Share
November 5, 2021 1:00 PM, EDT

DOE Provides $128 Million for Electrified Truck Development

Volvo SuperTruck at 2016 MCE Volvo's SuperTruck on display at American Trucking Associations' 2016 Management Conference & Exhibition in Las Vegas. (John Sommers II for Transport Topics)

[Stay on top of transportation news: Get TTNews in your inbox.]

The U.S. Department of Energy provided five manufacturers with $128 million in funding to advance electrified truck technologies Nov. 1.

The DOE Office of Energy Efficiency and Renewable Energy is providing the funding as part of its SuperTruck 3 initiative. Daimler Trucks North America, Ford Motor Co., General Motors, Paccar Inc. and Volvo Group North America are the recipients.

“DOE is working with manufacturers and industry partners to reimagine vehicle transportation across the country to achieve our climate goals,” U.S. Energy Secretary Jennifer Granholm said. “This investment and the innovations that come from it will help shape our clean energy future and strengthen domestic manufacturing that support good-paying careers.”

Vice President Kamala Harris joined Granholm at John F. Kennedy International Airport in New York on Nov. 1 to announce $199 million in funding to develop cleaner cars and trucks.

What is SuperTruck?

The Department of Energy aunched the SuperTruck Initiative in 2009 to improve heavy-duty truck freight efficiency. The second iteration sought to double fuel efficiency for 18-wheelers. Now in its third generation, participants will work to improve medium- and heavy-duty truck efficiencies and reduce emissions in freight transportation.

The bulk of the funding went to the SuperTruck 3 initiative recipients. The projects will be funded over five years and are subject to appropriations. The recipients also must match the funding.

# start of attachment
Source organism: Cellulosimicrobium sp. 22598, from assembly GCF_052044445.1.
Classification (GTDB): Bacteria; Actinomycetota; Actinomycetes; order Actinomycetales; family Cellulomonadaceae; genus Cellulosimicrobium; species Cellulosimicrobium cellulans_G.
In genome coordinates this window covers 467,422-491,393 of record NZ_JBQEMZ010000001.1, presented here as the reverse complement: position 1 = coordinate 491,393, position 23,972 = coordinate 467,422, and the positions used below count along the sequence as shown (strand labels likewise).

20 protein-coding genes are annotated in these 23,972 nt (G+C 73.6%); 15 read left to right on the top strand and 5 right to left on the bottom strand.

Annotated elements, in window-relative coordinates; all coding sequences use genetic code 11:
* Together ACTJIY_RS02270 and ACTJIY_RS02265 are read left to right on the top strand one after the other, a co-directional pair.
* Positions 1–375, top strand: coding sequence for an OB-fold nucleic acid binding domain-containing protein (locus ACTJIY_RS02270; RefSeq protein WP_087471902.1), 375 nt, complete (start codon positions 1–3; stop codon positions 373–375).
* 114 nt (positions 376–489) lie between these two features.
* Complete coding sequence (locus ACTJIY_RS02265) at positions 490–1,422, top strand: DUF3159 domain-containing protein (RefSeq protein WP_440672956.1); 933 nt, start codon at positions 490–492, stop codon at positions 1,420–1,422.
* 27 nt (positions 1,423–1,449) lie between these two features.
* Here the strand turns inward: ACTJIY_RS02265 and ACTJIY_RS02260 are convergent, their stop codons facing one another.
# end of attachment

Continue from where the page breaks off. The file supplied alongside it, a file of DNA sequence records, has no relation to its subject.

“We remain laser-focused on our goal to electrify our trucks and to help build the necessary infrastructure,” said Rainer Mueller-Finkeldei, DTNA senior vice president of engineering and technology. “Through DOE’s SuperTruck 3 program, we will be able to more quickly investigate high-risk, high-reward technologies.”

Daimler was awarded $25.8 million to develop and demonstrate two Class 8 fuel cell trucks with 600-mile range, 25,000-hour durability, and equivalent payload capacity and range to diesel. Volvo got $18.1 million to develop a 400-mile-range Class 8 battery-electric tractor-trailer with advanced aerodynamics, electric braking, EV optimized tires, automation and route planning.

We remain laser-focused on our goal to electrify our trucks.

Rainer Mueller-Finkeldei, DTNA senior vice president of engineering and technology

Rainer Mueller-Finkeldei

“We are grateful to be selected once again for DOE funding for SuperTruck 3 as our project scope includes a multitude of green technologies, including battery-electric and hydrogen fuel-cell drivetrains, as well as related charging infrastructure for a planned 400-mile logistics corridor across several mid-Atlantic states,” Keith Brandis, vice president of partnerships and strategic solutions at Volvo Group North America, told Transport Topics.

Paccar was awarded $33 million to develop eighteen Class 8 battery electric and fuel cell vehicles with advanced batteries and a megawatt charging station.

“Many of the technologies developed in the earlier SuperTruck programs were deployed in production vehicles, benefiting the environment and Paccar’s customers,” Kevin Baney, Kenworth Truck Co. general manager and Paccar vice president, said in a statement Nov. 4. “Kenworth, Peterbilt [Motors Co.], Paccar Parts, and the Paccar Technical Center are collaborating on the SuperTruck 3 program.”

Who Gets What?

Paccar $33 million

General Motors $26.1 million

Daimler $25.8 million

Ford $25 million

Volvo $18.1 million

Ford received $25 million to develop and demonstrate five hydrogen fuel cell-electric Class 6 super-duty trucks. General Motors was awarded $26.1 million to develop and demonstrate four hydrogen fuel cell- and four battery-electric Classes 4-6 trucks.

DOE also released the Low Greenhouse Gas funding opportunity that will invest $71 million in 20 research, development and demonstration projects with industry, academia and nonprofits.

Cummins, Daimler, Navistar and Volvo were selected to participate in the program at the time. The second iteration included $20 million in federal funding and sought to double fuel efficiency for 18-wheeler trucks in 2016. Cummins/Peterbilt, Daimler, Navistar and Volvo were selected for that version of the program. Paccar later joined in 2017. 

Now in its third iteration participants will work to improve medium- and heavy-duty truck efficiencies and reduce emissions of freight transportation.

Want more news? Listen to today's daily briefing below or go here for more info: